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Remembered in high school for putting on the worst Christmas play ever, the same group of adults back home for the holidays find a chance to redeem themselves through a wish they never asked for: to go back and get it right.
Merry Christmas Charlie Brown meets Back to the Future in a film where three high school classmates –renowned for the worst performance of A Christmas Carol in the school’s history– all return home years later. None have accomplished what they wanted to, adding to their blue Christmas. Each gets a chance at redemption when they find themselves back in school just before the infamous spectacle. The surreal experience gives each a new outlook on life.
The Knight Before Christmas: A time-traveler brings back the holiday spirit to a young woman.
A Very Nutty Christmas: A recently single lady wakes up on Christmas to a magical surprise.
Let It Snow: Different people with varying issues finding new beginnings.
Claire Bourne (35): Director of the play. Divorced, single mom, her failed marriage has dampened her holiday spirit for some years. Memories of her disgrace make this holiday something she would rather just get over with.
Samuel Bourne (8): Claire’s son. Loves the holidays but can’t understand why his mom is so down until she meets her former classmates from the bad play.
Lyndon Huang (36): One of Claire’s classmates and member of the play. Has become a commodities trader with little time for, or fond memories of, the holidays since graduating.
Lucinda Huang (35) Lyndon’s younger sister and in the play. Once close, after high school they grew apart as she took on a non-traditional lifestyle. Both put on a holiday facade for their parents.
Patrick Castillo (36): An overzealous athlete in high school now playing professional baseball. Had a crush on Claire back then but she never got the hints.
Claire and Sam visit home for the holidays. So too her former classmates Lyndon and Lucinda. All hold the distinction of putting on the worst rendition of A Christmas Carol ever while the current graduating class plans putting on the best. Haunted by their place in the Yuletide Hall of Shame, each keeps a low profile. Sam wonders why Christmas always gets his mom down. And seeing her classmates only makes this holiday worse. Adding to her morose feelings, she runs into –then away from– another classmate Patrick, just as smitten by her now as back in the day when he had an unrequited crush on her. Tossing a coin into a communal fountain, Sam wishes mom and friends could have made it the best play ever.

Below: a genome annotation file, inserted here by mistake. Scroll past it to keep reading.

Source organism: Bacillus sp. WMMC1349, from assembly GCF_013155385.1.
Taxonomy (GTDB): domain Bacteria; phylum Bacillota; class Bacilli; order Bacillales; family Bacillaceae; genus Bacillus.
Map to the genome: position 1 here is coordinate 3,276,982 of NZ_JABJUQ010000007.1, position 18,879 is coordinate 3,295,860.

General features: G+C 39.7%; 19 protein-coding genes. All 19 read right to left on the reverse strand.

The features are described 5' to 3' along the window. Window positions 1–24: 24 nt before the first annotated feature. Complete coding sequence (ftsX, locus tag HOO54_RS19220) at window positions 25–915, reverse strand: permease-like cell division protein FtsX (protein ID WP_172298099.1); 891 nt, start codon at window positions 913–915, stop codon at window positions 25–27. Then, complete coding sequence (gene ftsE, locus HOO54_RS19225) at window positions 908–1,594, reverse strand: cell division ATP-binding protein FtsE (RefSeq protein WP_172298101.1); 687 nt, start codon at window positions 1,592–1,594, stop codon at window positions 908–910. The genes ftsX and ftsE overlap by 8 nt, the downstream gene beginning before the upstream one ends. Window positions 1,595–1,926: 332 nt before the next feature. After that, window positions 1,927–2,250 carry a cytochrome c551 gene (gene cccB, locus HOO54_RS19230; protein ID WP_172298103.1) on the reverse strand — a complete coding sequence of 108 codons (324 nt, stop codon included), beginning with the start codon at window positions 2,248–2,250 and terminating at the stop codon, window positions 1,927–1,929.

Next morning, Claire wakes up back in high school, days before the play. Trying to act normal during her surreal experience, she meets Lyndon and Lucinda, discovering they too have been brought back. While Claire worries about what will happen to Sam, she sees this as a second chance to do the play right; not so the others. Appealing to the desire to make their lives better in the future, they can begin again here. They agree to the do-over.
Each character begins a journey: Moving from the disgruntled 30-something to realizing life is a story full of constant, if not something thankful, change. The redo opens their eyes again, and they can start over, regardless of age. Something we all wish we could do.
Each faces challenges outside school. Claire deals with the (then) expectations of her mother, knowing they will not come to fruition: great family/career. A revelation from her father shows her all is not lost. Lyndon and Lucinda are forced to re-do Christmas traditions they’ve long abandoned. The simplicity of the times brings back memories of what great siblings they made. Each also realizes they lost the naive, wide-eyed innocence of youth staring into an unknown, wide-open future. Plowing ahead, the rehearsal starts on a bad foot (again). Tasked (again) with directing, Claire makes no headway with the motley group of thespians, even though she and her other would-be time travelers know what happens. Patrick offers to help Claire by filling in as Scrooge. So fixed on fixing the past, she fails to see his crush on her.
Tasked (again) with directing, Claire makes no headway with the motley group of thespians, even though she and her other would-be time travelers know what happens. This time, however, they plan a completely different play...
What if the adult Charlie Brown could go back and redo that infamous play? Each character alludes to those from the beloved classic: Claire is Charlie;. Lyndon and Lucinda are Lucy and Linus; Samuel is that youthful, if not sometimes naive Christmas spirit: Patrick is Peppermint Patty. Blending it with a Christmas Carol, Scrooge and Charlie Brown ask the same question: What is Christmas all about?